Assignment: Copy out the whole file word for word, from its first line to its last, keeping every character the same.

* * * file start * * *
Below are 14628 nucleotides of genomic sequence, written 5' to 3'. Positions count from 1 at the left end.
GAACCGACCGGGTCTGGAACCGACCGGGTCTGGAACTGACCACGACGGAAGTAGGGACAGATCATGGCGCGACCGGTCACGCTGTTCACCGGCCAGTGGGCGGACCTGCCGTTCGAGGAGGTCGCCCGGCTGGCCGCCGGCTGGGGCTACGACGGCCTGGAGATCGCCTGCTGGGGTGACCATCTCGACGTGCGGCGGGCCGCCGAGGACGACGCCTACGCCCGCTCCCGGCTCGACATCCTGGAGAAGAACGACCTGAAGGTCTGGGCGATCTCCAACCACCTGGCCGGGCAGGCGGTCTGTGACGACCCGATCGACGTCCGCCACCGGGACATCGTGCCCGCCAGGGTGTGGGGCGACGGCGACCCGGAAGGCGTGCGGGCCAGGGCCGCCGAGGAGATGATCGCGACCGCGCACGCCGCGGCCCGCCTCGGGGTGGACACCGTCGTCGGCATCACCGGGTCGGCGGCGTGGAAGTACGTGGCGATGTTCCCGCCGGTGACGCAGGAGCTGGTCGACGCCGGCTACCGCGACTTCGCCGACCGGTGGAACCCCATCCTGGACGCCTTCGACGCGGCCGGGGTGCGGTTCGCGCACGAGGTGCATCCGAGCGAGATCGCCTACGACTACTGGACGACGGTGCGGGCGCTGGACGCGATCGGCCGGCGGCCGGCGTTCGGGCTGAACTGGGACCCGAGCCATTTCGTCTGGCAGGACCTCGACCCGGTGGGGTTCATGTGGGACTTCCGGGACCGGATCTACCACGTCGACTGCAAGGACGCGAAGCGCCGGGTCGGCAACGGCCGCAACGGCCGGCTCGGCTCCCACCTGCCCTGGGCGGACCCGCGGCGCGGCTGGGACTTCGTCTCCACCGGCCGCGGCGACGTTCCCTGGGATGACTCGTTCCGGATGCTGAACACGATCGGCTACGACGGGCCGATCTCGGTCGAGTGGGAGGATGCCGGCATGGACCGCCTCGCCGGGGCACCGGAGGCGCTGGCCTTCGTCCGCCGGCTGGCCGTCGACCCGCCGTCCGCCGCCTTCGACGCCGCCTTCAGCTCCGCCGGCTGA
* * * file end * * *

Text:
Below are 14628 nucleotides of genomic sequence, written 5' to 3'. Positions count from 1 at the left end.
GAACCGACCGGGTCTGGAACCGACCGGGTCTGGAACTGACCACGACGGAAGTAGGGACAGATCATGGCGCGACCGGTCACGCTGTTCACCGGCCAGTGGGCGGACCTGCCGTTCGAGGAGGTCGCCCGGCTGGCCGCCGGCTGGGGCTACGACGGCCTGGAGATCGCCTGCTGGGGTGACCATCTCGACGTGCGGCGGGCCGCCGAGGACGACGCCTACGCCCGCTCCCGGCTCGACATCCTGGAGAAGAACGACCTGAAGGTCTGGGCGATCTCCAACCACCTGGCCGGGCAGGCGGTCTGTGACGACCCGATCGACGTCCGCCACCGGGACATCGTGCCCGCCAGGGTGTGGGGCGACGGCGACCCGGAAGGCGTGCGGGCCAGGGCCGCCGAGGAGATGATCGCGACCGCGCACGCCGCGGCCCGCCTCGGGGTGGACACCGTCGTCGGCATCACCGGGTCGGCGGCGTGGAAGTACGTGGCGATGTTCCCGCCGGTGACGCAGGAGCTGGTCGACGCCGGCTACCGCGACTTCGCCGACCGGTGGAACCCCATCCTGGACGCCTTCGACGCGGCCGGGGTGCGGTTCGCGCACGAGGTGCATCCGAGCGAGATCGCCTACGACTACTGGACGACGGTGCGGGCGCTGGACGCGATCGGCCGGCGGCCGGCGTTCGGGCTGAACTGGGACCCGAGCCATTTCGTCTGGCAGGACCTCGACCCGGTGGGGTTCATGTGGGACTTCCGGGACCGGATCTACCACGTCGACTGCAAGGACGCGAAGCGCCGGGTCGGCAACGGCCGCAACGGCCGGCTCGGCTCCCACCTGCCCTGGGCGGACCCGCGGCGCGGCTGGGACTTCGTCTCCACCGGCCGCGGCGACGTTCCCTGGGATGACTCGTTCCGGATGCTGAACACGATCGGCTACGACGGGCCGATCTCGGTCGAGTGGGAGGATGCCGGCATGGACCGCCTCGCCGGGGCACCGGAGGCGCTGGCCTTCGTCCGCCGGCTGGCCGTCGACCCGCCGTCCGCCGCCTTCGACGCCGCCTTCAGCTCCGCCGGCTGA